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, a German soldier of fortune, was the Commander of this post. He served on the staff of General Louis Blenker and later was commissioned Colonel of the Eighth New York Volunteers, a German regiment. His final rank was Brigadier-General. Army boats on the Tennessee--1864 Army boats on the Tennessee--1864 railroad, including the bean-pole and corn-stalk bridge, had been again destroyed, this time by Federal troops. General Haupt had protested against it, but without avail. On October 26th, after the memorable battle of Antietam, McClellan requested that the Aquia Creek and Fredericksburg railroad wharves and road be reconstructed. Haupt reported that the task was now much more formidable than before; that he had protested against the destruction of the wharves and the tearing up of the road, and especially against the burning of the bean-pole and corn-stalk bridge over Potomac Creek; that this work was a piece of vandalism on the part of Federal troops that could have bee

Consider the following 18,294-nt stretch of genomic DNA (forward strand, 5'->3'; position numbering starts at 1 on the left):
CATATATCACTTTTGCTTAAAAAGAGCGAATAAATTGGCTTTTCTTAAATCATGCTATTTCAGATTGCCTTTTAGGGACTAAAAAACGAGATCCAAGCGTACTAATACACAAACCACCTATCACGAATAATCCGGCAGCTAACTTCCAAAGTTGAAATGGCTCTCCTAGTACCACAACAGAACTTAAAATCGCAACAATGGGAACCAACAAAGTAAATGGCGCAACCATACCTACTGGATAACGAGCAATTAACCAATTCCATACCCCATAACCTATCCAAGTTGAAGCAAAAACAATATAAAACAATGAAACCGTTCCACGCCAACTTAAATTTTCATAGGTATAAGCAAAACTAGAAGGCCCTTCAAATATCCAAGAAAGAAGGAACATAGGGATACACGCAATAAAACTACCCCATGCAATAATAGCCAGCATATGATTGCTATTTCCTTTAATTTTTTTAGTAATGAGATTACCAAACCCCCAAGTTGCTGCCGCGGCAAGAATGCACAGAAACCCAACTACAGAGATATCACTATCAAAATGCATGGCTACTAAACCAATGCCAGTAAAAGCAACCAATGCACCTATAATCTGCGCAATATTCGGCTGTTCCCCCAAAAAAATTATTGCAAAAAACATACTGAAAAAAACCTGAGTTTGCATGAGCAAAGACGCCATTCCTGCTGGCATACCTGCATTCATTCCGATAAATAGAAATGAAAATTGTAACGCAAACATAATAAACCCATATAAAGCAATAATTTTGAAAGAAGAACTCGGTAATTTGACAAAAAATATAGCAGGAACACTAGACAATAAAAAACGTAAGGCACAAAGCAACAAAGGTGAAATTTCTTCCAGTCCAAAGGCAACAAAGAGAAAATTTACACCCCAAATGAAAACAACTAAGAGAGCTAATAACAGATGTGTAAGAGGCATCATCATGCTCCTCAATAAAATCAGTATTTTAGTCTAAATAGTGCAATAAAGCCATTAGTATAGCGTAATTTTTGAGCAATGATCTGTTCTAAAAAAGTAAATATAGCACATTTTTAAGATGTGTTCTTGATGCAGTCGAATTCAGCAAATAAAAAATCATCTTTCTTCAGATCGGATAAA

James Barnes, author of David G. Farragut, Naval Actions of 1812, Yank ee Ships and Yankee Sailors, Commodore Bainbridge , The Blockaders, and other naval and historical works, The Photographic History of The Civil War: in ten volumes, Thousands of Scenes Photographed 1861-65, with Text by many Special Authorities, Volume 6: The Navy. (ed. Francis Trevelyan Miller), The most famous naval action of the Civil war (search)